A private conversation between Bill Clinton and U.S. Attorney General Loretta Lynch on Monday, amid an ongoing FBI investigation into Hillary Clinton's use of a private e-mail server, sparked rebukes from Republicans and concern among some Democrats about the perceptions it created.
The White House faced questions Thursday about whether the administration approved of the meeting, described by Lynch as an impromptu encounter, and whether it might undermine public confidence into the e-mail investigation, which has been a persistent drag on Hillary Clinton's presidential campaign.
White House Press Secretary Josh Earnest said Lynch has been forthcoming about the meeting with the former president at Sky Harbor International Airport in Phoenix and that he wouldn't "second-guess'' the attorney general's handling of the case.
"She certainly understands that investigations should be conducted free of political interference and consistent with the facts," Earnest told reporters on Thursday.
Earlier in the week, Lynch said there was "no discussion'' of the FBI's investigation or any matter before the Justice Department when she met with Bill Clinton.
"When I was landing at the airport, I did see President Clinton at the Phoenix airport as I was leaving and he spoke to myself and my husband on the plane,'' Lynch said at a news conference Wednesday in Phoenix carried by ABC15 . "Our conversation was a great deal about his grandchildren. It was primarily social and about our travels. He mentioned the golf he played in Phoenix.''
An aide to Bill Clinton, who asked for anonymity to describe the private meeting, said it was a chance encounter when the former president realized the two were sitting in planes on the same tarmac.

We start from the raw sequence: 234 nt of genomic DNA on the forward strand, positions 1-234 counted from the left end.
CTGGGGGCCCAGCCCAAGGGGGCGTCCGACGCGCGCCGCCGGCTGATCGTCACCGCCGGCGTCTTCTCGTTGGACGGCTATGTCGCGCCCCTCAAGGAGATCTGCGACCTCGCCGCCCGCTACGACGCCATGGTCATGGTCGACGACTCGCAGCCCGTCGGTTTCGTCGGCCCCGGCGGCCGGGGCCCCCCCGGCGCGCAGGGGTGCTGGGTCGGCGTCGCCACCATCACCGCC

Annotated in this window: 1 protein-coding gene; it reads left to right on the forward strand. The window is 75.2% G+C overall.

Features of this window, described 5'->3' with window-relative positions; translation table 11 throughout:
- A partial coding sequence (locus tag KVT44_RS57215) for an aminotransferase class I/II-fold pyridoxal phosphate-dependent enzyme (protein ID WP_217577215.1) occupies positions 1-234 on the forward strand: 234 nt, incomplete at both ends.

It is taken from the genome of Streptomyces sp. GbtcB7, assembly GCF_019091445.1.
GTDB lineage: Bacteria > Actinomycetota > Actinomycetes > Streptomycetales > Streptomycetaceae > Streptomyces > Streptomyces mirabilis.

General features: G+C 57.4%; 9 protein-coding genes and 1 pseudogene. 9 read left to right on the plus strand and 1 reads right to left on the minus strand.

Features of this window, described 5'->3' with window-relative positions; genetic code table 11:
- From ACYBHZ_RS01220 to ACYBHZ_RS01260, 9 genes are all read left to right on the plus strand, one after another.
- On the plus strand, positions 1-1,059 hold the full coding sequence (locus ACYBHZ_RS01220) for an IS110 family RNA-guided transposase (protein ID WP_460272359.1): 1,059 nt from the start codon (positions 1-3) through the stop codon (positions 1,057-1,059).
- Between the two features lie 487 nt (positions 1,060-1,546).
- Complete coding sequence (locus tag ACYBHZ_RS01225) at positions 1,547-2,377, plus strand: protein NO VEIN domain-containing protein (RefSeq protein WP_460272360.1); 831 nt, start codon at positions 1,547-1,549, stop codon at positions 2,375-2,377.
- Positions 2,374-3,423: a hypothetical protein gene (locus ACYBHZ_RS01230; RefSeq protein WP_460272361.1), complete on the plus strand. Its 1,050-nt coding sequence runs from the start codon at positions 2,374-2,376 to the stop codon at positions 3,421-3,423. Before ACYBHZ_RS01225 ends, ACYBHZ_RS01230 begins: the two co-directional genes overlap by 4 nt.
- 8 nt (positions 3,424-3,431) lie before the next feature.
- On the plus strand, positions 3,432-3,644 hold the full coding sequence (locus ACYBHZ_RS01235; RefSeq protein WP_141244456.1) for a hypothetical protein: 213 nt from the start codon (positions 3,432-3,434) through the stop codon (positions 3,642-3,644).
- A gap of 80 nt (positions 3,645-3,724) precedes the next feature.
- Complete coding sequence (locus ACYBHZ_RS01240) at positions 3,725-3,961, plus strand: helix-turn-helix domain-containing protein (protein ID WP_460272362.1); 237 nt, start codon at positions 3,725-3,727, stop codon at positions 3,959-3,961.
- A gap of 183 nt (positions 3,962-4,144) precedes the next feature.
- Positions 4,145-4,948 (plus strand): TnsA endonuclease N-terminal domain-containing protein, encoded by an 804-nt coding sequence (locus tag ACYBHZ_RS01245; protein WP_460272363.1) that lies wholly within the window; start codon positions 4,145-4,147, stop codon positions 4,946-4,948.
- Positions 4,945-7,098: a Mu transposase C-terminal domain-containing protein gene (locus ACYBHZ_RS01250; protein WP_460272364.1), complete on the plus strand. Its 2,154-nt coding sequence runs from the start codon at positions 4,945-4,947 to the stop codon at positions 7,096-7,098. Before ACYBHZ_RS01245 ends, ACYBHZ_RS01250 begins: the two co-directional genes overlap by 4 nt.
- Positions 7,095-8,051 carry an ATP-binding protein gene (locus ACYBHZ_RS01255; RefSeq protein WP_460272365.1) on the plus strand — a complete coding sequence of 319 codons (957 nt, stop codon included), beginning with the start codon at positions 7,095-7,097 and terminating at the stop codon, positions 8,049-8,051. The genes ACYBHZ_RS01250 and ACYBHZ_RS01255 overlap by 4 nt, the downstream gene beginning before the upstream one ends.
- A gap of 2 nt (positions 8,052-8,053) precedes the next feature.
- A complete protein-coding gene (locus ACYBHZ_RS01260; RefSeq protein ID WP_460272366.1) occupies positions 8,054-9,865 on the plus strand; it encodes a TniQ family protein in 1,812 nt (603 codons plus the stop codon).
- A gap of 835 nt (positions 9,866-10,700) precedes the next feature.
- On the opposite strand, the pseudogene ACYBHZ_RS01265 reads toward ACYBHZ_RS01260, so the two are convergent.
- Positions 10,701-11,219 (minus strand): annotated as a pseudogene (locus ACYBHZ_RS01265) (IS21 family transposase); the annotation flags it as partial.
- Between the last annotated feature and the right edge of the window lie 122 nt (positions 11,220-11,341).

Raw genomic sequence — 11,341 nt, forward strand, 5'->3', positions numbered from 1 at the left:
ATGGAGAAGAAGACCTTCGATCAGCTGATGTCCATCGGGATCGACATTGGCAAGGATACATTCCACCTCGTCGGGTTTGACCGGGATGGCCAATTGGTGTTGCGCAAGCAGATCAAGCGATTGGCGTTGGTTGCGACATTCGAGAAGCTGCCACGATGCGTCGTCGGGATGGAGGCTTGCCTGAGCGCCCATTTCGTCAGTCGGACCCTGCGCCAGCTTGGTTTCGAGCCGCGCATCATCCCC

The FBI is investigating whether classified material was mishandled through Hillary Clinton's use of a private server for her personal and governmental communication while she was secretary of state during President Barack Obama's first term. The server set-up, which Clinton has said was a mistake, has provided a frequent attack line for her critics as she runs for president, including presumptive Republican nominee Donald Trump.
Trump blasted the meeting as poor judgment on the part of Lynch and Bill Clinton.
"It was really a sneak. It was really something that they didn’t want publicized, as I understand it," Trump said Thursday on the Mike Gallagher radio show. "I just think it’s so terrible, I think it’s so horrible.''
Texas Senator John Cornyn, the second-ranking Republican in the chamber, said the incident warrants the appointment of a special prosecutor to continue the investigation into Clinton's use of e-mail.
"In light of the apparent conflicts of interest, I have called repeatedly on Attorney General Lynch to appoint a Special Counsel to ensure the investigation is as far from politics as possible," Cornyn said in a statement. "This incident does nothing to instill confidence in the American people that her department can fully and fairly conduct this investigation, and that's why a Special Counsel is needed now more than ever."
Some Democrats, while expressing confidence in Lynch's integrity, voiced concerns about the appearance of the meeting.
David Axelrod, a former senior adviser to Obama, said on Twitter that it was "foolish to create such optics."
Senator Chris Coons, a Delaware Democrat and Clinton supporter, said on CNN Thursday that he is confident in Lynch but that the meeting "sends the wrong signal."
"She has generally shown excellent judgment and strong leadership of the department,'' he said. "I think she should have steered clear, even of a brief, casual, social meeting with the former president.''
Judicial Watch, a conservative watchdog group, said Thursday it has asked the Justice Department's Office of the Inspector General to conduct an investigation of the meeting between Lynch and Bill Clinton. The organization is one of several pressing Hillary Clinton to make public the e-mail records of her tenure as secretary of state.